Martin Luther, part XIV – Charles V

Charles had been present at the Diet of Worms in 1521 where Luther had been condemned as a heretic. For nine years he has been prevented from carrying out the edict against Luther. First the Pope, fearing Charles’s growing power, had joined in the “Holy League” with Francis I of France and Henry VIII of England, and from 1521 to 1525 Charles was in war against that league.

Charles set his brother Ferdinand in charge of the Diet at Spires in 1526 for the purpose of having the Edict of Worms executed, but the outcome was just the opposite, with every state being given the freedom to decide on religious matters within its borders. That same year Charles found it necessary to carry the battle against the “Holy League” to Rome. The Pope and his cardinals fled to the Castle of St. Angelo while twenty thousand of Charles’ troops terrorized Rome’s inhabitants and sacked and pillaged the city. For the next three years the King was kept busy with intrigues and battles, as ambition and war strove together.

“Now it is from the region of the Danube that the hoarse roar of battle is heard to proceed. There the Turk is closing on fierce conflict with the Christian, and the leisure of Ferdinand of Austria, which otherwise might be worse employed, is fully occupied in driving back the hordes of a Tartar invasion.” History of Protestantism, 566.

The cities of Germany waited in terror for the approach of the Asiatic warriors and were greatly cheered by news that the invaders had suffered a defeat at Vienna. “The scarcity of provisions to which the Turkish camp was exposed, and the early approach of winter, with its snow-storms, combined to effect the raising of the siege and the retreat of the invaders; but Luther recognized in this unexpected deliverance the hand of God, and the answer of prayer.” Ibid., 567.

These troubles in the political world left the church, in peace, to organize and spread the doctrines of the Reformation. During these years of peace for the church, Luther translated the Bible into German, wrote his “Larger and Smaller Catechisms,” and produced numerous tracts and Bible commentaries. Wittenberg was not quiet for a minute. The university continued to teach religion and theology as well as the sciences.

Charles Refocuses His Attack on the Reformation

Now the emperor is “victorious over the league which his enemies had formed against him. He has defeated the King of France; he has taught Henry of England to be careful of falling a second time into the error he committed in the affair of Cognac; he has chastised the Pope and compelled Clement VII to sue for peace with a great ransom and the offer of alliance; and now he looks around him and sees no opponent save one, and that one apparently the weakest of all. That opponent swept from his path, he will mount to the pinnacle of power. Surely he who has triumphed over so many kings will not have to lower his sword before a monk. The emperor has left Spain in great wrath, and is on his way to chastise those audacious Protestants, who are now, as he believes, fully in his power.” Ibid, 567.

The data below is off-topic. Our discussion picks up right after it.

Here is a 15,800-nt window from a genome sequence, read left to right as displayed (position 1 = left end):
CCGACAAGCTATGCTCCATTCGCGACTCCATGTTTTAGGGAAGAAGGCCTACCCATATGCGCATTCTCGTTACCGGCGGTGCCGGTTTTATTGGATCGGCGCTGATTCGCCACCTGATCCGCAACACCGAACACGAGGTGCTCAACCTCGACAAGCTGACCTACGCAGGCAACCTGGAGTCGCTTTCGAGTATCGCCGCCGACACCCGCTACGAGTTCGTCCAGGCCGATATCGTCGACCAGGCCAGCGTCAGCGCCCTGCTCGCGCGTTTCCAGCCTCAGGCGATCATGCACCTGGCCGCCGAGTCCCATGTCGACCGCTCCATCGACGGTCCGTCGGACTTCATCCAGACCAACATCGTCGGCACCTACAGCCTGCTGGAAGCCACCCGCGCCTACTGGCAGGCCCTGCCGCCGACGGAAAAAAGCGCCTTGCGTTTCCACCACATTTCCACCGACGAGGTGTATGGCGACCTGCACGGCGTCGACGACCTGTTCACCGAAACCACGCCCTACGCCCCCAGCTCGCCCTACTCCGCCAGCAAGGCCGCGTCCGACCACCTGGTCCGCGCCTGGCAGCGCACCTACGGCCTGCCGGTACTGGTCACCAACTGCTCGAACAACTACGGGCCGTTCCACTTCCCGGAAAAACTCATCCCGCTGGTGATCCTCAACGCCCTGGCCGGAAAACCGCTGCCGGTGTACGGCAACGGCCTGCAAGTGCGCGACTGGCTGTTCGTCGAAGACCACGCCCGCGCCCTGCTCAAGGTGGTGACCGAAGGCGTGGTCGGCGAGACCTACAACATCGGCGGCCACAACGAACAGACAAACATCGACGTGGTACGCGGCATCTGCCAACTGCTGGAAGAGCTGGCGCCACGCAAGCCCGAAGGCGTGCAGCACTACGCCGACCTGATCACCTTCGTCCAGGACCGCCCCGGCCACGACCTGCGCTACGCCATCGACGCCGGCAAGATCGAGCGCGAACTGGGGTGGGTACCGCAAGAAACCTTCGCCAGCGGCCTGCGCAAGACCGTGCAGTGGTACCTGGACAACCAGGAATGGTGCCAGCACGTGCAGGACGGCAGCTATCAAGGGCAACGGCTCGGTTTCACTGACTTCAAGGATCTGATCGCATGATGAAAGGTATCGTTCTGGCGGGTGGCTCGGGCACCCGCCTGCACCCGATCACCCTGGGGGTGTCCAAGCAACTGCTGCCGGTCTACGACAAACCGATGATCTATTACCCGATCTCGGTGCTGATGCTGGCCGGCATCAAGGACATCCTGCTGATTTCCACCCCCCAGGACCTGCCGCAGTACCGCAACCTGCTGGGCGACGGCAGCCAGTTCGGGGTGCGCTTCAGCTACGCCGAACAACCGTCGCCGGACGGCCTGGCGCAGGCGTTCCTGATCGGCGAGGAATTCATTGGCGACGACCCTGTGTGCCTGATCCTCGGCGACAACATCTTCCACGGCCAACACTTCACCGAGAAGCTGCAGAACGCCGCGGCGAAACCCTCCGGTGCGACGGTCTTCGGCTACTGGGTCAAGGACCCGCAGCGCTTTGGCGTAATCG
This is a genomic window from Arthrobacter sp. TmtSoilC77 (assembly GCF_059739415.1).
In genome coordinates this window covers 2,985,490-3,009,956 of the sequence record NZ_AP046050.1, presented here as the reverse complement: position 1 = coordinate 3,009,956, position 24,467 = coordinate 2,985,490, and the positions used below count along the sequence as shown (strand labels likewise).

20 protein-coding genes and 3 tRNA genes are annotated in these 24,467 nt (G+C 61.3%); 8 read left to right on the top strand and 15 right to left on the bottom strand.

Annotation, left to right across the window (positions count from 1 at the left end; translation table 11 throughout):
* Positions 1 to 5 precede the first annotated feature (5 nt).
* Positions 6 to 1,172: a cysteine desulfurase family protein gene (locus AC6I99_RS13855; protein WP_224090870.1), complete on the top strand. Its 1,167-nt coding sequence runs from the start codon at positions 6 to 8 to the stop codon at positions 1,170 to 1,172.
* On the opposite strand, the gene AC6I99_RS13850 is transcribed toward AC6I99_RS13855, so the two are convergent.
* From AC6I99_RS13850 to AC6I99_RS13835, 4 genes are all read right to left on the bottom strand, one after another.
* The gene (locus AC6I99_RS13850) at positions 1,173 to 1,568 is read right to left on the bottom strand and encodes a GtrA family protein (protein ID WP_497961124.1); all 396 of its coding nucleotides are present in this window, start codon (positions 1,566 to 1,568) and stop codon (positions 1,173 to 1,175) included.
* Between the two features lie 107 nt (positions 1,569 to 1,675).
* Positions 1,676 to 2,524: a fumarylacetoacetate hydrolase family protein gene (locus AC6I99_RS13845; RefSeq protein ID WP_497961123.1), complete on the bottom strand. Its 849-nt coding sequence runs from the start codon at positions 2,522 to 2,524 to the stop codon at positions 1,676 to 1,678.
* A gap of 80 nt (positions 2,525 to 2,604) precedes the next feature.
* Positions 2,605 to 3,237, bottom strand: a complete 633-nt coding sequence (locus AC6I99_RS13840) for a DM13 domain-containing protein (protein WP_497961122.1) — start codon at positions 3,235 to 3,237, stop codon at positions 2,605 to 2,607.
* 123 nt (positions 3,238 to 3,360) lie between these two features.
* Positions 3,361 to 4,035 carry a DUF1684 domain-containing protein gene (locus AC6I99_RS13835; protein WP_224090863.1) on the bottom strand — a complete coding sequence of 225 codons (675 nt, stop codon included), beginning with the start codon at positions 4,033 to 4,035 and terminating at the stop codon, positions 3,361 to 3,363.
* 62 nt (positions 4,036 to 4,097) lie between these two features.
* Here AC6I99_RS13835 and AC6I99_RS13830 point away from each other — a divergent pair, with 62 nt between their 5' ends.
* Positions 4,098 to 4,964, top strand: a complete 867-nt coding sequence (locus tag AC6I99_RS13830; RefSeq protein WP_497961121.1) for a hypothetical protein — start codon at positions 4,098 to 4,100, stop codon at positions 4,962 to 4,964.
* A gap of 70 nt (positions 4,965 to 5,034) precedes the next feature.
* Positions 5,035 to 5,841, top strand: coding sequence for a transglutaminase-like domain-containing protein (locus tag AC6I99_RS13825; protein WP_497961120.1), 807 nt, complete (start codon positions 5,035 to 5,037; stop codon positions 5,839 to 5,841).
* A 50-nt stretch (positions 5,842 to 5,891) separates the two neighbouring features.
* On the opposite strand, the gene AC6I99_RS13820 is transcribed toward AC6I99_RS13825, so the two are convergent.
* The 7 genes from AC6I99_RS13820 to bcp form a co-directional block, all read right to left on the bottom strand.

It would be much easier for Charles if these rebels were in some other part of his realm. He could easily have carried out the Edict of Worms had the offenders been in Spain or Flanders, but in Germany, Charles must follow the constitutional forms he had agreed to, at his coronation as emperor. In Germany he had to consult the will of others, so he proceeded to convoke another Diet at Augsburg. He first needed to make sure the crafty Pope was going to abide by their alliance, and this necessitated a trip to Italy for a personal interview.

In the autumn of 1529, he set sail from Spain through the Mediterranean to Genoa. The Italians feared the approach of their new master and were pleasantly surprised to see, when he landed, not a ferocious conqueror but a prince of winning address and gentle manners. But this smiling prince could certainly frown sternly. The Protestant deputies that were on their way to meet with him would have the latter experience.

The Reformed princes had given the famous protest at Spires in April of 1529. The Arch-Duke Ferdinand, brother to Charles, had presided over that Diet. He had stormed and left the assembly, so the protesters had appealed to a general assembly and to posterity. They followed up this act with an appeal to the emperor, and their ambassadors, three in number, were now on their way to approach the emperor. “Their mission was deemed a somewhat dangerous one, and before their departure a pension was secured to their widows in case of misfortune. The prospect of appearing in the imperial presence was no pleasant one, for they knew that they had come to plead for a cause which Charles had destined to destruction. Their fears were confirmed by receiving an ominous hint to be brief, and not preach a Protestant sermon to the emperor.